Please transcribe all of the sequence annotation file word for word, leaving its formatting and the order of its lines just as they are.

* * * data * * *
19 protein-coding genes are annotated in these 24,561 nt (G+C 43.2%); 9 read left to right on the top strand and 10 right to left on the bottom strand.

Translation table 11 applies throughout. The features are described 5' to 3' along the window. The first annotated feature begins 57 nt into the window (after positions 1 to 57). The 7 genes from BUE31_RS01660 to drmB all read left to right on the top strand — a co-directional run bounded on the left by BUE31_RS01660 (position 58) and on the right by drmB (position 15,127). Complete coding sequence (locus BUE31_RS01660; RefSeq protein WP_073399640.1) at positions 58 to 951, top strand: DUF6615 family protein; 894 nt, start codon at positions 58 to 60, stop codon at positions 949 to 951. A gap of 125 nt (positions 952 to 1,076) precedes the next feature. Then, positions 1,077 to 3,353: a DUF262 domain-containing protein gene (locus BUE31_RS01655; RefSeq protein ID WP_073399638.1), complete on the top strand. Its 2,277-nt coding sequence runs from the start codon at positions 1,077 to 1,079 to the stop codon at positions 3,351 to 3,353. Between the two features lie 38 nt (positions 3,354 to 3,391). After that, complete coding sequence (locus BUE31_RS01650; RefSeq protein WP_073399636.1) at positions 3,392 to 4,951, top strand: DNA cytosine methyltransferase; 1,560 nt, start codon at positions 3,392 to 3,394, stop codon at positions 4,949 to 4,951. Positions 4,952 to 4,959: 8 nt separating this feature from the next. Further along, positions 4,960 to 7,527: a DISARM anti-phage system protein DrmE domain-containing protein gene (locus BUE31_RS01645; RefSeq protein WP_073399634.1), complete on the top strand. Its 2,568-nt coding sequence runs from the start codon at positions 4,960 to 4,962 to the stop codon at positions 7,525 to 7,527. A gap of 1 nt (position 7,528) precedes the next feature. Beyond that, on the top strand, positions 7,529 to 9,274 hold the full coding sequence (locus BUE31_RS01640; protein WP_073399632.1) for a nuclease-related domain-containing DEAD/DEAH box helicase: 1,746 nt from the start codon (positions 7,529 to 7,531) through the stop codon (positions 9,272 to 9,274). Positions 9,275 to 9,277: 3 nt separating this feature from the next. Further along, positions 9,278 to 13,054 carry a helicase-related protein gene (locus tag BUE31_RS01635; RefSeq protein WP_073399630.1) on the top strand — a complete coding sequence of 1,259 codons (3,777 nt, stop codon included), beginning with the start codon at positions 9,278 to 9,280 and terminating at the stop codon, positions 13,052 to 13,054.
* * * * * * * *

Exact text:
19 protein-coding genes are annotated in these 24,561 nt (G+C 43.2%); 9 read left to right on the top strand and 10 right to left on the bottom strand.

Translation table 11 applies throughout. The features are described 5' to 3' along the window. The first annotated feature begins 57 nt into the window (after positions 1 to 57). The 7 genes from BUE31_RS01660 to drmB all read left to right on the top strand — a co-directional run bounded on the left by BUE31_RS01660 (position 58) and on the right by drmB (position 15,127). Complete coding sequence (locus BUE31_RS01660; RefSeq protein WP_073399640.1) at positions 58 to 951, top strand: DUF6615 family protein; 894 nt, start codon at positions 58 to 60, stop codon at positions 949 to 951. A gap of 125 nt (positions 952 to 1,076) precedes the next feature. Then, positions 1,077 to 3,353: a DUF262 domain-containing protein gene (locus BUE31_RS01655; RefSeq protein ID WP_073399638.1), complete on the top strand. Its 2,277-nt coding sequence runs from the start codon at positions 1,077 to 1,079 to the stop codon at positions 3,351 to 3,353. Between the two features lie 38 nt (positions 3,354 to 3,391). After that, complete coding sequence (locus BUE31_RS01650; RefSeq protein WP_073399636.1) at positions 3,392 to 4,951, top strand: DNA cytosine methyltransferase; 1,560 nt, start codon at positions 3,392 to 3,394, stop codon at positions 4,949 to 4,951. Positions 4,952 to 4,959: 8 nt separating this feature from the next. Further along, positions 4,960 to 7,527: a DISARM anti-phage system protein DrmE domain-containing protein gene (locus BUE31_RS01645; RefSeq protein WP_073399634.1), complete on the top strand. Its 2,568-nt coding sequence runs from the start codon at positions 4,960 to 4,962 to the stop codon at positions 7,525 to 7,527. A gap of 1 nt (position 7,528) precedes the next feature. Beyond that, on the top strand, positions 7,529 to 9,274 hold the full coding sequence (locus BUE31_RS01640; protein WP_073399632.1) for a nuclease-related domain-containing DEAD/DEAH box helicase: 1,746 nt from the start codon (positions 7,529 to 7,531) through the stop codon (positions 9,272 to 9,274). Positions 9,275 to 9,277: 3 nt separating this feature from the next. Further along, positions 9,278 to 13,054 carry a helicase-related protein gene (locus tag BUE31_RS01635; RefSeq protein WP_073399630.1) on the top strand — a complete coding sequence of 1,259 codons (3,777 nt, stop codon included), beginning with the start codon at positions 9,278 to 9,280 and terminating at the stop codon, positions 13,052 to 13,054.